Behind the Carrie remake

A while back I read something about Carrie being rebooted, but the story had already been remade for television and the stage, so I didn’t pay much attention to the report.

I simply figured like a lot of remakes, the latest initiative probably wouldn’t get all that far. However, the reboot is apparently moving forward, with Kimberly Pierce, director of Boys Don’t Cry, and Chloe Moretz, star of Kick-Ass, Hugo and the upcoming Dark Shadows, being offered the lead.

As readers of this know, I’m really tired of the endless horror remakes that are glutting the world, and the original Carrie still has a special place in my heart, as do many of the classic horror films I’ve loved growing up. 

Being a kid who didn’t fit in at a young age myself, I completely understood Carrie’s plight where she had nowhere safe or comfortable to go, especially with her wacko, holy-roller mother.

Many of Stephen King’s stories have been called “revenge of the nerds,” where someone who doesn’t fit in gets revenge against bullies, and in a day and age where there’s more public attention on bullying than ever, Carrie is a story that holds up well today.


Brian DePalma did a masterful job directing Carrie, and it had a great cast with Sissy Spacek, Piper Laurie, William Katt, John Travolta, Nancy Allen, and more great actors who became stars from the film.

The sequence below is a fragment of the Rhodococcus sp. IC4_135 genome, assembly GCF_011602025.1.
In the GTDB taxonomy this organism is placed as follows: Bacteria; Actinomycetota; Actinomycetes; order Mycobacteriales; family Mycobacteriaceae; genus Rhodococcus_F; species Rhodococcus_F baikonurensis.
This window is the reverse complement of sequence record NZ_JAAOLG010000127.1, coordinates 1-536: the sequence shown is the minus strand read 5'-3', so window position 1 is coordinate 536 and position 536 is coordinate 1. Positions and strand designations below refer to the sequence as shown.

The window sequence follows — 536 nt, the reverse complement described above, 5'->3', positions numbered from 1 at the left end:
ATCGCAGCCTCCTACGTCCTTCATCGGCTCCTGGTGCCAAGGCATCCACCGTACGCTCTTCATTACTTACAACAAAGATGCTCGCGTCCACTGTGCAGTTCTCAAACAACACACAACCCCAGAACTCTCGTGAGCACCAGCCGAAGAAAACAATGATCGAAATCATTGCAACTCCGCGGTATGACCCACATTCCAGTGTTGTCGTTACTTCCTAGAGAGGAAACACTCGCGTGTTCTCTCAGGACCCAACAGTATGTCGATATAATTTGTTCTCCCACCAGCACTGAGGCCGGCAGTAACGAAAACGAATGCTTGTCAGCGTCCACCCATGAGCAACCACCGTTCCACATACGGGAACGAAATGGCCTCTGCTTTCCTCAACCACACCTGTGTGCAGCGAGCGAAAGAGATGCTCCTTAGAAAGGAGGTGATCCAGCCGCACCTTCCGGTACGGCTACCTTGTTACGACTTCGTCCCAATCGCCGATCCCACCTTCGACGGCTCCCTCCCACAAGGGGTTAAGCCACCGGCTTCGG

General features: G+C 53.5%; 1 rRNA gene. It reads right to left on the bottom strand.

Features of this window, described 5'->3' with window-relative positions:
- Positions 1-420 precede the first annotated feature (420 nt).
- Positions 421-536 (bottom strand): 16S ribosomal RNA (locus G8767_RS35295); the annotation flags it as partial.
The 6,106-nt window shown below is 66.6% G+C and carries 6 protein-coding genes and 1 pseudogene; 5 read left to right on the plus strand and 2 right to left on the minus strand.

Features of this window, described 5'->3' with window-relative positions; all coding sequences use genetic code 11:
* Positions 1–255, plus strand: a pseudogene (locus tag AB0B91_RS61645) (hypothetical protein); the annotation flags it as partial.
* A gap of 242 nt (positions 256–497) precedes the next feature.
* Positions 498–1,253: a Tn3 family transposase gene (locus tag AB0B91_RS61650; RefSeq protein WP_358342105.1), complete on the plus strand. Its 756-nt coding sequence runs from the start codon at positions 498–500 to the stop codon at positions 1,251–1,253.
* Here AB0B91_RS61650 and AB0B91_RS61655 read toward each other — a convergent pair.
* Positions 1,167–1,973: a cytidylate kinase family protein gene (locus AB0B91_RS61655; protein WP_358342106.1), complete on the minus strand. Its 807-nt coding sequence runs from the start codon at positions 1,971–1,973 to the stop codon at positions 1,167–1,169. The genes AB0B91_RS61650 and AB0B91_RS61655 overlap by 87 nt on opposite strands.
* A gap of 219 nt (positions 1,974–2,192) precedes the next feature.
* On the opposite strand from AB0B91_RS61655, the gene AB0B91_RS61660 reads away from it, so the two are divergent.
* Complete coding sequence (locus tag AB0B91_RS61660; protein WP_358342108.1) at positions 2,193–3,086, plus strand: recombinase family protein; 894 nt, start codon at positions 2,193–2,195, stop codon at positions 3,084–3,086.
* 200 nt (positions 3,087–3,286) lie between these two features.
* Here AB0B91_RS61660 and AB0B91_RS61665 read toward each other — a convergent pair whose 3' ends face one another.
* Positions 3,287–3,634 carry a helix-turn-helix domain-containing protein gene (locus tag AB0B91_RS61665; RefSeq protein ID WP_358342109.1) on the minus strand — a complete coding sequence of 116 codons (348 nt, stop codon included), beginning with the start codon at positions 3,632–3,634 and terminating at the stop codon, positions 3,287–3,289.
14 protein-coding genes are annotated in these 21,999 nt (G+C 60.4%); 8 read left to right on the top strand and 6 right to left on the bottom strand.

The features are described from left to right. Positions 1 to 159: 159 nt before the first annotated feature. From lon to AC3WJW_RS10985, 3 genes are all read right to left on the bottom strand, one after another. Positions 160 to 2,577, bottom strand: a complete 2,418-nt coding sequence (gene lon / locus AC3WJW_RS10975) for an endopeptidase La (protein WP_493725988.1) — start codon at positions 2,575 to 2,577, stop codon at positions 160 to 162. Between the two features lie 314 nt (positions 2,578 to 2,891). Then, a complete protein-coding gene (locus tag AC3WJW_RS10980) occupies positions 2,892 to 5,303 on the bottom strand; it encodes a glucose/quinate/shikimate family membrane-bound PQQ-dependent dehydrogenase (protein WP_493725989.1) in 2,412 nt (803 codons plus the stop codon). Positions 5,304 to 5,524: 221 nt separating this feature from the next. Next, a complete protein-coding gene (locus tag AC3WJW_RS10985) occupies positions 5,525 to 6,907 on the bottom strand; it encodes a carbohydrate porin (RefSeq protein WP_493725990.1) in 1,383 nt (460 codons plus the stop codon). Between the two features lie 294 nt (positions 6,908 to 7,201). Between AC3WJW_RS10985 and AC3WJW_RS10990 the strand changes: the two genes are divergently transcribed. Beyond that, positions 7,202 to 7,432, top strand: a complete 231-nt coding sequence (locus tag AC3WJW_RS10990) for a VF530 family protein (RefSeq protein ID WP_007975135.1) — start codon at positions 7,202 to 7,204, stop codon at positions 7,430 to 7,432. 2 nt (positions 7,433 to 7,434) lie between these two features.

Still, according to Deadline, Moretz is indeed in the running to play Carrie in the remake, although Dakota Fanning was also apparently being considered, an obvious first choice. (According to Den of Geek, Julianne Moore and Jodie Foster are being considered to play Carrie’s mother).


As with many remakes in the pipeline, director Pierce absolutely has her work cut out for her. Yes, bullying is in the public consciousness, and Carrie sends a strong message against it, but the first film still does that job well, plus DePalma had a great idea with saving the biggest scare for last. 

George Lucas told Premiere he thought that was a genius move, because people waiting outside the theater would hear the audience screaming, then a minute later the theater would let out, leaving everyone on line wondering what they should brace themselves for at the end. 

Also, good luck making the bucket of blood segment as suspenseful, if not more, than the original. (This was DePalma using the Hitchcock suspense theory of the bomb under the table brilliantly, except here the bomb was up in the rafters).


Can a new Carrie do justice to the original and have something important to say today? With the wheels in motion on this one, we’ll find out soon enough.